Investigators have developed a model using advanced imaging and clinical measures that can accurately predict outcomes of ischemic stroke and may help identify patients who may benefit from treatment with intravenous tissue plasminogen activator.1
According to the Centers for Disease Control and Prevention, nearly 800,000 people in the United States experience a stroke each year. Of those, 87% are identified as ischemic strokes.2
Because of the heterogeneity of ischemic strokes, it remains difficult to accurately predict the functional outcome of the patient after treatment. Advanced imaging, however, such as computed tomography (CT) angiography and CT perfusion, can be used to identify patients who would specifically benefit from a particular reperfusion treatment, those who have more extensive involvement and have a low likelihood of benefit, and those who are at higher risk for hemorrhagic transformation after treatment.
Andrew Bivard, PhD, from the Department of Neurology at John Hunter Hospital in Newcastle, Australia, and colleagues sought to identify a predictive model for functional outcome in ischemic stroke, using both advanced imaging and clinical measures.
Data from the INSPIRE registry database, which included prospective information on patients with ischemic stroke from 5 medical centers, were analyzed. The patients included in the study had ischemic stroke symptoms within 4.5 hours of onset and were considered for thrombolysis and underwent either CT perfusion or CT angiography.
Patients were treated with thrombolysis based on the treating physician’s judgment and local guidelines. The National Institutes of Health Stroke Scale score was calculated at baseline and repeat imaging, with follow-up magnetic resonance imaging at 24 hours. Investigators then performed backward logistic regression to develop a model to predict patients’ modified Rankin scale (mRS) scores at 0 to 1 and 5 to 6, taking into account the advanced imaging and clinical measures.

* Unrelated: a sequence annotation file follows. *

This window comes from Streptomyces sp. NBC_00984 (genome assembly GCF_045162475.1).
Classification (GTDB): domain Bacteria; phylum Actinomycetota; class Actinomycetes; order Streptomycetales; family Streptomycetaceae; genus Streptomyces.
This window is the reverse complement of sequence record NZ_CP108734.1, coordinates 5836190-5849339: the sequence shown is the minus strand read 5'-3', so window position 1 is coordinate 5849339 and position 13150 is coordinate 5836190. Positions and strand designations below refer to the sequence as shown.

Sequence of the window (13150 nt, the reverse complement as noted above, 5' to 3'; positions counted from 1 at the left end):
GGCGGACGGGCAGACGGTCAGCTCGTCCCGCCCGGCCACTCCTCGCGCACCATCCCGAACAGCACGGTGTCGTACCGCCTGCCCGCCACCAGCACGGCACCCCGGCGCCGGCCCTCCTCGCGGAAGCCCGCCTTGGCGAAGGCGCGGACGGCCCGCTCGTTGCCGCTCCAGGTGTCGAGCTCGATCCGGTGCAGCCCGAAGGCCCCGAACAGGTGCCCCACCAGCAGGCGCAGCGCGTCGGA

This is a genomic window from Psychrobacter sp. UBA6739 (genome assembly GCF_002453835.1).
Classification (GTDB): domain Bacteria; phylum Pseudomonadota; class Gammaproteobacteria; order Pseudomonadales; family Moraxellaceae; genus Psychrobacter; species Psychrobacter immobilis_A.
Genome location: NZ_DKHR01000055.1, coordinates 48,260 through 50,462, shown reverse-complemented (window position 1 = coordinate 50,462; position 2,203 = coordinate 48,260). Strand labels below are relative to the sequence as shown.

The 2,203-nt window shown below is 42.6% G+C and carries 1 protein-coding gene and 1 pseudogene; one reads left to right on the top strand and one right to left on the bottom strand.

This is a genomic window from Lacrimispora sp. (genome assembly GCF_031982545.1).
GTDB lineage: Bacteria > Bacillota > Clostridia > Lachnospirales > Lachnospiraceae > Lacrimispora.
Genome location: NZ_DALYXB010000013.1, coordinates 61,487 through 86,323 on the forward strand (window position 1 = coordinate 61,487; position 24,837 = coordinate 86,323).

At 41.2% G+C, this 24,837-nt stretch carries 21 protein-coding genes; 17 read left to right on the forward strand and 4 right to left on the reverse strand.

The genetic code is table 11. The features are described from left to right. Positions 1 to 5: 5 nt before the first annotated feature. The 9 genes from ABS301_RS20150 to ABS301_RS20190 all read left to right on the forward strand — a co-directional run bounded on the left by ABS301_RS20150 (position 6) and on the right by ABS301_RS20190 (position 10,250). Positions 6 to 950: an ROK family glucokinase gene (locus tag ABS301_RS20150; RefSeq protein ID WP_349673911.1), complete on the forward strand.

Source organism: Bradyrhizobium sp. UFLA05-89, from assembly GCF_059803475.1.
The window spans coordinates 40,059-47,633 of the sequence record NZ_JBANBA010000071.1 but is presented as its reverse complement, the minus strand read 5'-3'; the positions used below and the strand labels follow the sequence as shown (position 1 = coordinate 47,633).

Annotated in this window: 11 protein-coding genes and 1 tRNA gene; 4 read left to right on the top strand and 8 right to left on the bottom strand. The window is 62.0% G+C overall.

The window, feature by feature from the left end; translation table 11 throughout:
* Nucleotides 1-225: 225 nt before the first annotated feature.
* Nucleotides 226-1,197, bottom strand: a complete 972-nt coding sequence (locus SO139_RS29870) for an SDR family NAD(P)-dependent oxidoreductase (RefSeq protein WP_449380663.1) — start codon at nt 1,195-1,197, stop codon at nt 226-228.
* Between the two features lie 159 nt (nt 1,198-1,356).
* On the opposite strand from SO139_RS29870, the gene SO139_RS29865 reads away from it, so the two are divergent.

In total, data from 1519 patients were analyzed, with 635 and 884 in the derivation and validation cohorts, respectively.
The investigators applied a Classification and Regression Tree analysis on the derivation cohort to identify optimal cutpoints in the model to predict excellent (mRS score 0-1), good (mRS 0-2), and poor (mRS 5-6) outcomes. The cutpoints included core volume, penumbra volume, mismatch ratio, DT6 volume, and onset-to-door time. The predictive model accurately predicted excellent outcome (mRS score 0-1) for those being considered for thrombolysis (area under the curve [AUC], 0.91), those treated with thrombolysis (AUC, 0.88), and those who achieved recanalization (AUC, 0.89). Similarly, the model also accurately predicted poor outcome (mRS, 5-6) for those being considered for thrombolysis (AUC, 0.91), those treated with thrombolysis (AUC, 0.89), and those who achieved recanalization (AUC, 0.91).
The patients who received thrombolysis and achieved an excellent outcome score (mRS, 0-2) or poor outcome score (mRS, 5-6) had an odds ratio of 17.89 (4.59-36.35; P <.001) and 8.23 (2.57-26.97; P <.001), respectively. Analysis of the validation cohort revealed similar results for the predictive model.
“Our data [indicate] that advanced CT imaging…such as ischemic core volume provides several magnitudes greater precision in identifying the likelihood of a beneficial recombinant tissue type plasminogen activator treatment response. Therefore, it is important to consider the effects of avoiding patient assessment with advanced imaging to save on time to treatment,” the investigators wrote. “Of potentially greater importance is the ability for clinicians to identify a high likelihood of intravenous thrombolysis futility.”
- Bivard A, Levi C, Lin L, et al. Validating a predictive model of acute advanced imaging biomarkers in ischemic stroke [published online January 19, 2017]. Stroke. doi: 10.1161/STROKEAHA.116.015143.4
- Stroke Facts. Centers for Disease Control and Prevention website. https://www.cdc.gov/stroke/facts.htm. Updated December 30, 2016. Accessed February 1, 2017.
This article originally appeared on Neurology Advisor